1. You need more money. Business credit cards have lower lending limits than loans. If you need more than $50,000, a business credit card may not be a viable funding option. Also, if you’re using credit card funding for payroll or to keep the lights on you may want to consider other options since you don’t want to accrue debt that you can’t pay back.
  2. You don’t have collateral. Business owners may be required to put up a guarantee which could include a home, vehicle or real estate property.”If things fall apart and your business fails, your business isn’t on the hook for the credit card, you are,” said Lowery. “That changes as a business gets bigger but not for most small businesses.”

What are the alternatives to credit card funding?

If credit cards don’t make sense for you, there are several other funding sources. Here’s a look at five popular options:

  1. Business loans. Offered by banks, credit unions and online lenders, small business loans are term loans that have either a fixed or variable interest rate. Loans can have terms of as short as six months to as long as five years. The interest you pay depends on your credit score and your business’s finances.
  1. Venture capital: If you’re operating in a high growth industry and are doubling – if not tripling – your revenue, you could raise venture capital. With this form of funding, venture capitalists invest in your business in exchange for a minority stake in the company. Technology draws the lion’s share of VC interest, but other high growth industries can raise venture capital dollars.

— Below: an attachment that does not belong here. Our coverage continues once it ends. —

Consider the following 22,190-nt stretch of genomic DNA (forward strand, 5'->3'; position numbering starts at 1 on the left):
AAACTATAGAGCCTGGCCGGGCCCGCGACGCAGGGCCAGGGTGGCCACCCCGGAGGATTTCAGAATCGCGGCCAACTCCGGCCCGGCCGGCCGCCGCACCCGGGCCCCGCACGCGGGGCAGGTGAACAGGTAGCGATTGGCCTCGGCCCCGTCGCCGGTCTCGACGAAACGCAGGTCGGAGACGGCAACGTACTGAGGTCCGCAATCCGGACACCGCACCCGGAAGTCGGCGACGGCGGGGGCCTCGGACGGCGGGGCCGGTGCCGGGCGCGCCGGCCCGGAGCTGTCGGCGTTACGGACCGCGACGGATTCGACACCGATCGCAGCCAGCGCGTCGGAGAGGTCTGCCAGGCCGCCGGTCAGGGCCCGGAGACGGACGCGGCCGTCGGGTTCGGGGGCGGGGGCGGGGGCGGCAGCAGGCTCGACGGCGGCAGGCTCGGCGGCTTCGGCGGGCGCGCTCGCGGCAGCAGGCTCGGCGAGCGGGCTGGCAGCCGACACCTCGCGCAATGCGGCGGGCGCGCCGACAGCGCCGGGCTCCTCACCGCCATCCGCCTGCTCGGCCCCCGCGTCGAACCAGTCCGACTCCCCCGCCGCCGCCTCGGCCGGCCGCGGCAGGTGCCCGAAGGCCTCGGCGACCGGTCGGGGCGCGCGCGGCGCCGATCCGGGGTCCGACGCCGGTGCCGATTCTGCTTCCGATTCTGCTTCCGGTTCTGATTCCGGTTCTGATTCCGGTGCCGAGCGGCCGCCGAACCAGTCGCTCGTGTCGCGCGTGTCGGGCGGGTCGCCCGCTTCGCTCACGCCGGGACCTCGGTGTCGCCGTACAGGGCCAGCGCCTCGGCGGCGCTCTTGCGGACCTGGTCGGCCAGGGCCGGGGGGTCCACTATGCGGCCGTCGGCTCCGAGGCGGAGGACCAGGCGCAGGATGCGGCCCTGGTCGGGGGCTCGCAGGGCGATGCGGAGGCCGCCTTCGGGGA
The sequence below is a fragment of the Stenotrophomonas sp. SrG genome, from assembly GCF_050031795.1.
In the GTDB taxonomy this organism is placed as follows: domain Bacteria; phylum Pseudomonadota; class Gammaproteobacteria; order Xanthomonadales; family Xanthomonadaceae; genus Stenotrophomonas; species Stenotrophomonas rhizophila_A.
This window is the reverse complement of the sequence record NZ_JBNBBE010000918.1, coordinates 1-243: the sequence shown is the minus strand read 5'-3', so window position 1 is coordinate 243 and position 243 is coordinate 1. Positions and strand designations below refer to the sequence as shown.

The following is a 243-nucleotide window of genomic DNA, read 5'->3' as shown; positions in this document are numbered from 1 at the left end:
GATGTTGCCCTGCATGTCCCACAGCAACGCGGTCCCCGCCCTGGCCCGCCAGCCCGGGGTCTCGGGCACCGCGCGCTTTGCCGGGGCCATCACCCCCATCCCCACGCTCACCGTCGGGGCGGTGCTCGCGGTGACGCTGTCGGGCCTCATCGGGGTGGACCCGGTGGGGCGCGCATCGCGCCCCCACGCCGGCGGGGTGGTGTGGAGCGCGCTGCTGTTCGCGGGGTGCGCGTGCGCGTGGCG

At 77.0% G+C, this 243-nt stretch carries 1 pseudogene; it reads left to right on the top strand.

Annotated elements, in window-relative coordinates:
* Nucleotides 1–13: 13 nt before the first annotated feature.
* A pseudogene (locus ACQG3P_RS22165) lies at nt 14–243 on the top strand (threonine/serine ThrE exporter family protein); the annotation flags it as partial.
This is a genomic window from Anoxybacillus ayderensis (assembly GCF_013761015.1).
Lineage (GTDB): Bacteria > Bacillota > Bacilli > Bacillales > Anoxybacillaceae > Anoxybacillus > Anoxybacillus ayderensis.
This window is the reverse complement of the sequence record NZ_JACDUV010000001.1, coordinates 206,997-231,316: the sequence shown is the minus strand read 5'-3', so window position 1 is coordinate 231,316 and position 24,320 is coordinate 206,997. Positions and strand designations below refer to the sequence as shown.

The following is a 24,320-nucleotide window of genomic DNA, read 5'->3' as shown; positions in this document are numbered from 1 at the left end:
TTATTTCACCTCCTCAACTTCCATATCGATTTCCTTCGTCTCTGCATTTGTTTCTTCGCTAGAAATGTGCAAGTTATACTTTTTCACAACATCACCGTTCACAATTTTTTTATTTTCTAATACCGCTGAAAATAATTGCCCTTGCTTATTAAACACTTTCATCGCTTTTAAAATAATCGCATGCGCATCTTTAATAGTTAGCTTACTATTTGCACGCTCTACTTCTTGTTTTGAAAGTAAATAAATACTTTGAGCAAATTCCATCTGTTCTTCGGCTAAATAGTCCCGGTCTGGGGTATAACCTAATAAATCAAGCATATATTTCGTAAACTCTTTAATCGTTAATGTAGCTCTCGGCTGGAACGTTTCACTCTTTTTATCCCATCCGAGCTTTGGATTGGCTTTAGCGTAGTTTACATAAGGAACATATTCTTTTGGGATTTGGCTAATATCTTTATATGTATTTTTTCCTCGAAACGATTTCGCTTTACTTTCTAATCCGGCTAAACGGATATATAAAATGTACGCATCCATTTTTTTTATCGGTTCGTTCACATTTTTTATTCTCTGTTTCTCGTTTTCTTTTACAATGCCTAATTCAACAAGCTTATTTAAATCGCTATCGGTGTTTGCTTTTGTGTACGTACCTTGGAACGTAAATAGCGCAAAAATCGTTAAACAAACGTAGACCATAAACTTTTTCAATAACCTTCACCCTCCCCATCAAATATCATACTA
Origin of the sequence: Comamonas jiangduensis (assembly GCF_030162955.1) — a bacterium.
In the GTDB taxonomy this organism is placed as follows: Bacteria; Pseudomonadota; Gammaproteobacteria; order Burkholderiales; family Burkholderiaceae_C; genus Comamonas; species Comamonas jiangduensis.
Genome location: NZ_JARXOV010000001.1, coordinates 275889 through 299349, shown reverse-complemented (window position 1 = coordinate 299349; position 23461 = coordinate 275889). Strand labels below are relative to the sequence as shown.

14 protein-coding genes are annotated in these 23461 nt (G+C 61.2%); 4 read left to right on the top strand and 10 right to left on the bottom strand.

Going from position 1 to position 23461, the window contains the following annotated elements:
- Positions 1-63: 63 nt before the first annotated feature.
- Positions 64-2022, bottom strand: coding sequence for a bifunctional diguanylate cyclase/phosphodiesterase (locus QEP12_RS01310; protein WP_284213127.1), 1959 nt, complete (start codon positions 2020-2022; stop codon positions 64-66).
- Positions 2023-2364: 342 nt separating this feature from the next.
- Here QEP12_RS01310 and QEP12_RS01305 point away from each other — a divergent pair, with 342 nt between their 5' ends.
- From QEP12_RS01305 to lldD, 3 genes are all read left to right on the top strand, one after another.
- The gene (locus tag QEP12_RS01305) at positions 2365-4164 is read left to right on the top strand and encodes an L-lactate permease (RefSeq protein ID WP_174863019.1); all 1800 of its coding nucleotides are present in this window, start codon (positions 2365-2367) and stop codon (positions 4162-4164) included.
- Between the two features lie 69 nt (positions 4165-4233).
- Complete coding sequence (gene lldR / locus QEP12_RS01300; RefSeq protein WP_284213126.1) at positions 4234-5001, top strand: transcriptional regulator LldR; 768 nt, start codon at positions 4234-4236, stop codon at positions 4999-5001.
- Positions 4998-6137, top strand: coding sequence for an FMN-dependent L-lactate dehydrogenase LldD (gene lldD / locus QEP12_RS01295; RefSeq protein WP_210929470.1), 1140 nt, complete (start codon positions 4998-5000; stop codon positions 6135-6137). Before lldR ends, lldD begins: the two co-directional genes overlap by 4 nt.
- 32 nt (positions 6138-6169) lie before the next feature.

1. Crowdfunding: Crowdfunding platforms enable individuals to invest in a startup business in exchange for merchandise or a piece of the business. Crowdfunding is a great way to raise a small amount of capital or test out a business idea or product. Be mindful of the fees and rules of the platforms; some won’t let you access any money unless you raise the total amount of your campaign goal.
  1. Invoice factoring: With invoice factoring, you sell your invoices to a factoring company and get immediate access to cash. You don’t have to wait days, weeks, or months to get paid, but it does come at a cost. Factoring companies charge either a variable or fixed rate, depending on the industry you’re in.
  1. Merchant cash advance: A merchant cash advance is a loan that you repay through your with a percentage of future credit card and debit card sales or via daily or weekly fixed payments.

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A Look Back At Housing 2020: Rental Housing Gets Riskier



According to the American Housing Survey cited in a recent article, there are about 48 million rental housing units in the United States ranging from single-family homes to large multifamily apartment complexes. Of those 48 million units about 23 million are owned by individuals, according to a recent Rental Housing Finance Survey; that’s more than half of the occupied units in the country. Yet private rental housing providers have been under relentless attack in recent years increasing risks and costs. This has worsened in 2020 as I have pointed out. More risk means fewer housing units and higher prices, not a good outlook for the future.